"I have to stay on my A-game, and the staging on this property has got to be perfect," Chrishell Stause says in the first episode of series three of Selling Sunset, which was released on Netflix last week.
In this particular episode of the property reality show, actress-turned-estate-agent Stause is trying to sell a seven-bedroom, seven-bathroom, 6,300-square-foot home in Coldwater Canyon, Los Angeles, valued at just under $4.4 million (Dh16m). In order to do so, she teams up with a home stager named Odelia to stylishly dress a number of rooms in the previously empty house.
The same practice happens here in the UAE. And one Dubai staging expert says it could ultimately earn you more money on your property.
What is home staging?
"Home staging is the process of preparing, packaging and presenting your home for sale or rent, ensuring it appeals to the widest possible audience and sells or rents for the highest possible price," says Sarah Johnson of Sarah Johnson Consulting, who has been staging on a commercial basis in the UAE for more than 14 years.
The business works with companies and individuals, and offers a range of options, Johnson tells The National.
The packages start with a basic option, which consists of a consultation, followed by Sarah Johnson Consulting sharing a report and mood board for clients to replicate.
There is then the option to upgrade to a package that includes the company removing clutter in a space, and advising on upcycling and sustainability possibilities. Finally, clients can opt to hand over full control, giving the company a blank canvas to complete a full fit-out.
"It is bespoke work," Johnson says, and packages start at Dh2,500 per room. She says that as a stager working in residential properties, you "have to be empathetic and mindful, you're in someone's home … it's not a commercial proposition".
“It's about creating an identity that complements the living space, bringing to life an environment that reflects you,” adds Maxine English, creative partner at Sarah Johnson Consulting.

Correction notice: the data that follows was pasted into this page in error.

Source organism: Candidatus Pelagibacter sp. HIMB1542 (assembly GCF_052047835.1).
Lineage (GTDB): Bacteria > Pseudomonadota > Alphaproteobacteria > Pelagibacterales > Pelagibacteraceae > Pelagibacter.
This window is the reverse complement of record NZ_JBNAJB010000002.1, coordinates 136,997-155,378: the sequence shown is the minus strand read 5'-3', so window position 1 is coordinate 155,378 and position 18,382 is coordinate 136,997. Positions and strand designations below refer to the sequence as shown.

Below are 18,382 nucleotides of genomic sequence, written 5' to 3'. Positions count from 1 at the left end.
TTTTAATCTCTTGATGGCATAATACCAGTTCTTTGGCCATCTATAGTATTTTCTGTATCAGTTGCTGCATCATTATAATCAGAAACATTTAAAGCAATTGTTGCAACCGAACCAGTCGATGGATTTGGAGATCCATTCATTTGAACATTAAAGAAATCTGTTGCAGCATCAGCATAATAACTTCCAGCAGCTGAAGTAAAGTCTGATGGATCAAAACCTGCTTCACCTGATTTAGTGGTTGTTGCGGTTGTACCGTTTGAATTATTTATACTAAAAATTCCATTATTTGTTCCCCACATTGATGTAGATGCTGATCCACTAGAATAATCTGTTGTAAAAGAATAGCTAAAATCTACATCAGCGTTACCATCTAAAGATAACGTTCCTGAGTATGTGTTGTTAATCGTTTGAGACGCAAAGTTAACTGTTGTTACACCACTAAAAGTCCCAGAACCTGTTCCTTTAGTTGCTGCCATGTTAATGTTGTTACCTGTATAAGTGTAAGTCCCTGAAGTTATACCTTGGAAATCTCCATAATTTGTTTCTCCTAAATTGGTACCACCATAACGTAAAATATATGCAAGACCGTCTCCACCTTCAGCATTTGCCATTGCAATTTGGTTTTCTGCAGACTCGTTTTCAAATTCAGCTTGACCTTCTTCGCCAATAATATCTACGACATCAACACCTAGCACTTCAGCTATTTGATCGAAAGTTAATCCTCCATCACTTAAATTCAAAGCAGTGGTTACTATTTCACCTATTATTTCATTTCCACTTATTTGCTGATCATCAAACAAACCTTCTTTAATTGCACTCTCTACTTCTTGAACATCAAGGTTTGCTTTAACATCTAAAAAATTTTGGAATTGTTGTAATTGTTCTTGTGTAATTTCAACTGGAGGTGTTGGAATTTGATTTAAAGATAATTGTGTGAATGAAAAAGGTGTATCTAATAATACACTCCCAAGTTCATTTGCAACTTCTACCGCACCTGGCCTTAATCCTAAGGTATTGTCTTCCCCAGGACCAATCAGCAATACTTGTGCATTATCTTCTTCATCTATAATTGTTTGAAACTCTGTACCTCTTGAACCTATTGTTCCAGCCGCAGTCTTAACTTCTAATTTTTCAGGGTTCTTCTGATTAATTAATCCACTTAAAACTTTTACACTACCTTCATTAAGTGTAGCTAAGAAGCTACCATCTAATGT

Does home staging work?
Johnson says "80 per cent of buyers can't see how that space could work" if it is presented to them empty. "Putting basic elements in has a massive impact on the speed it sells or is rented."
Lewis Allsopp, chief executive of Dubai estate agency Allsopp and Allsopp, agrees that there are benefits to home staging.
"It all depends on the client and their imagination. A staged property can work wonders for clients who can’t picture the potential for a space in a home," Allsopp says. "Often, staged properties or well-furnished properties get a lot of interest from potential buyers who are drawn to the aesthetic and the styling of the home.
"Staging can look good in an empty property. Sometimes, as odd as it sounds, having furniture in a room can make it appear bigger because it's easier to visualise the dimensions and what may fit. Often, buyers or tenants will look at an empty room and be left with doubts about what would fit ... Staging could lead to a quicker sale or rental time and potentially a higher price."
Johnson says it is a balance of “effectively creating brand guidelines for people’s homes” and creating an aspirational space, while taking a client's needs into account.
Allsopp and Allsopp does not currently offer home staging, and its chief executive notes that the design cannot be too personality-led, echoing Johnson's belief that staging should "take the emotion out" of preparing a home to be sold.
"There are cases where a staged property can block a buyer's vision and they can’t see past the furniture and decor that is right in front of them to make space for the visions of their own home," Allsopp says.
"Our top tip to sellers or landlords, when it comes to making their property attractive to a potential client, is to declutter.
"If the property is currently occupied by the seller, landlord or a tenant, we advise that it is kept as clean and tidy as possible for marketing and, of course, for viewings taking place.
"A vacant property should be kept fresh and tidy, avoid unnecessary eyesores in the garden and, if possible, keep the power connected to show the property at its full potential, and avoid stuffy rooms and dead grass."